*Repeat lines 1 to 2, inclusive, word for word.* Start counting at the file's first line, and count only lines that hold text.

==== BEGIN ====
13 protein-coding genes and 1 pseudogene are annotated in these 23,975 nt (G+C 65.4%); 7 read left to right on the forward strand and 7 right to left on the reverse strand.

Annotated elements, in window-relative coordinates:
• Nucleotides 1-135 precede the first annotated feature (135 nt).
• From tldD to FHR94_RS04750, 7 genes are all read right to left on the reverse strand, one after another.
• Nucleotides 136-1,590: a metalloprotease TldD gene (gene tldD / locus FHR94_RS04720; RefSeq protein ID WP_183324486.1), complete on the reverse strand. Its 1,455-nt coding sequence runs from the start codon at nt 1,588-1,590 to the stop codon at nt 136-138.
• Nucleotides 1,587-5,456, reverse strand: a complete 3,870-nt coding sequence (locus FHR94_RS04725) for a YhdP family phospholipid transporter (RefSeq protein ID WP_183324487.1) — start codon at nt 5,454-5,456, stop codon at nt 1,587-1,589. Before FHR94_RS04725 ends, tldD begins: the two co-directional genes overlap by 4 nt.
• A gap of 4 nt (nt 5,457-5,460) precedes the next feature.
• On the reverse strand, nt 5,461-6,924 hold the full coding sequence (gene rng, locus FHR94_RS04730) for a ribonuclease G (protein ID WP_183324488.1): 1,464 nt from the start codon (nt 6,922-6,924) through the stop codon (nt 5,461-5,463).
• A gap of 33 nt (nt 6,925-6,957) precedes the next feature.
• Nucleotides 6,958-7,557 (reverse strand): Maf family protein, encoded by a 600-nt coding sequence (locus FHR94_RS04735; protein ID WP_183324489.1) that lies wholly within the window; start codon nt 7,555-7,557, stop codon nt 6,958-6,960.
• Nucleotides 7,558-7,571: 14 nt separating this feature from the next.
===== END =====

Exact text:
13 protein-coding genes and 1 pseudogene are annotated in these 23,975 nt (G+C 65.4%); 7 read left to right on the forward strand and 7 right to left on the reverse strand.

Annotated elements, in window-relative coordinates: